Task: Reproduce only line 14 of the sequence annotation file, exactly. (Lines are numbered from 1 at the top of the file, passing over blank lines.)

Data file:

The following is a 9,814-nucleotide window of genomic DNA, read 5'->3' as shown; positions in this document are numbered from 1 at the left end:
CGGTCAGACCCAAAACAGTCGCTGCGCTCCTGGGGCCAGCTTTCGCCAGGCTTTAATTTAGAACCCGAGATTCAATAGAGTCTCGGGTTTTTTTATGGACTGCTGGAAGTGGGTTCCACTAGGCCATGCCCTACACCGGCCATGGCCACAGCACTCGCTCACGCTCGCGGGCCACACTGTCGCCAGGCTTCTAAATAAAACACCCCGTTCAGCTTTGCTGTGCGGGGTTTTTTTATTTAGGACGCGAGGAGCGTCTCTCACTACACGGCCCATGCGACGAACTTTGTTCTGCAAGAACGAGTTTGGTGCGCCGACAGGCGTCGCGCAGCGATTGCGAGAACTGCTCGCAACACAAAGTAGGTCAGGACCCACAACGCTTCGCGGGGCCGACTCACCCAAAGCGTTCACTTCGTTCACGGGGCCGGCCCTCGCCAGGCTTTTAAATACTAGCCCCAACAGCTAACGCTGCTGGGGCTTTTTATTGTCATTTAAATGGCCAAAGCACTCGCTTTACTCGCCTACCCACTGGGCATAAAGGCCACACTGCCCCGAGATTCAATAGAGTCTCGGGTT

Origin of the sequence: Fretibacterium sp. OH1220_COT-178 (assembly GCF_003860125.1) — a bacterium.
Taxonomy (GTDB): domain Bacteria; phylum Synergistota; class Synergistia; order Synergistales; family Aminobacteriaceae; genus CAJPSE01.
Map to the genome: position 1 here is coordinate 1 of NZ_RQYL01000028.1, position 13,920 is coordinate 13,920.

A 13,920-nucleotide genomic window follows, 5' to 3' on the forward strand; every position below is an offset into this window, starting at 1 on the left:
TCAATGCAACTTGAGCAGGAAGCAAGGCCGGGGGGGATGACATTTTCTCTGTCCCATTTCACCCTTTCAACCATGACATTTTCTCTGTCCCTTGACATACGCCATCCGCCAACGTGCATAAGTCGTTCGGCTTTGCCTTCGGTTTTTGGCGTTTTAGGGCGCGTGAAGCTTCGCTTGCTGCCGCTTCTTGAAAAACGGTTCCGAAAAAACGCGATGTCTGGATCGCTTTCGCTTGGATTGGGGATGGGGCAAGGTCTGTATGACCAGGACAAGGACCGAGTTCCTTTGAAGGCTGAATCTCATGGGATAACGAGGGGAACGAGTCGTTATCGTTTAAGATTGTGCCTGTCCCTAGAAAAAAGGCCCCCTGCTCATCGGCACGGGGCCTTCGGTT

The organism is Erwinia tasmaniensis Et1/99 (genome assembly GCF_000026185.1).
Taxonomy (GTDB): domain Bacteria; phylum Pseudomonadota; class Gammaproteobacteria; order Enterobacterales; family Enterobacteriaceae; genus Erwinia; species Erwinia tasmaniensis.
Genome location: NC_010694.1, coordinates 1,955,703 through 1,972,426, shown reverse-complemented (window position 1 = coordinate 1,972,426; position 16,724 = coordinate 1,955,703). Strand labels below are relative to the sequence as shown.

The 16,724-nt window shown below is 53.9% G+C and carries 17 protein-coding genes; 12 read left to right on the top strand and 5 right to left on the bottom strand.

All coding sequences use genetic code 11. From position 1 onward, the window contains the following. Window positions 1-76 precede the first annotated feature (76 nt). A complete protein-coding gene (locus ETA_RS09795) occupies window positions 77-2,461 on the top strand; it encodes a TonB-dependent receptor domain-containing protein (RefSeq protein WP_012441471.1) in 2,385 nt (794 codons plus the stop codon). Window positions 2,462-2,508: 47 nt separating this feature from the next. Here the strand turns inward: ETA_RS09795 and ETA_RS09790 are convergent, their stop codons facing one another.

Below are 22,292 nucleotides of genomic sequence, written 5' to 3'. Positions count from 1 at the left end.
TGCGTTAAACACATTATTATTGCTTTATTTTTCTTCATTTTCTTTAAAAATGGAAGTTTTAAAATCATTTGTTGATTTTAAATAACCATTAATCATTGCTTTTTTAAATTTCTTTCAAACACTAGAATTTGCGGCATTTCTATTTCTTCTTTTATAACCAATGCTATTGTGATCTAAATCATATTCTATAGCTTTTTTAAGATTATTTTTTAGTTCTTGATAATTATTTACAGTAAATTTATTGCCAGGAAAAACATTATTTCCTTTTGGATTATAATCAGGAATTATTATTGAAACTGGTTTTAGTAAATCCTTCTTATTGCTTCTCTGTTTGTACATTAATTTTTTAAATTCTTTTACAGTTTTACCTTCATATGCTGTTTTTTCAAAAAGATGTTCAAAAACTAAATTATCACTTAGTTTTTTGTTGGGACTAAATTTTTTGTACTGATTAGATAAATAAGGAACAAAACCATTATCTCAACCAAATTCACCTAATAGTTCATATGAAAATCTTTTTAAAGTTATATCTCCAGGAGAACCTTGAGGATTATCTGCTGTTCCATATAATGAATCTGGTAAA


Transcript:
TGCGTTAAACACATTATTATTGCTTTATTTTTCTTCATTTTCTTTAAAAATGGAAGTTTTAAAATCATTTGTTGATTTTAAATAACCATTAATCATTGCTTTTTTAAATTTCTTTCAAACACTAGAATTTGCGGCATTTCTATTTCTTCTTTTATAACCAATGCTATTGTGATCTAAATCATATTCTATAGCTTTTTTAAGATTATTTTTTAGTTCTTGATAATTATTTACAGTAAATTTATTGCCAGGAAAAACATTATTTCCTTTTGGATTATAATCAGGAATTATTATTGAAACTGGTTTTAGTAAATCCTTCTTATTGCTTCTCTGTTTGTACATTAATTTTTTAAATTCTTTTACAGTTTTACCTTCATATGCTGTTTTTTCAAAAAGATGTTCAAAAACTAAATTATCACTTAGTTTTTTGTTGGGACTAAATTTTTTGTACTGATTAGATAAATAAGGAACAAAACCATTATCTCAACCAAATTCACCTAATAGTTCATATGAAAATCTTTTTAAAGTTATATCTCCAGGAGAACCTTGAGGATTATCTGCTGTTCCATATAATGAATCTGGTAAA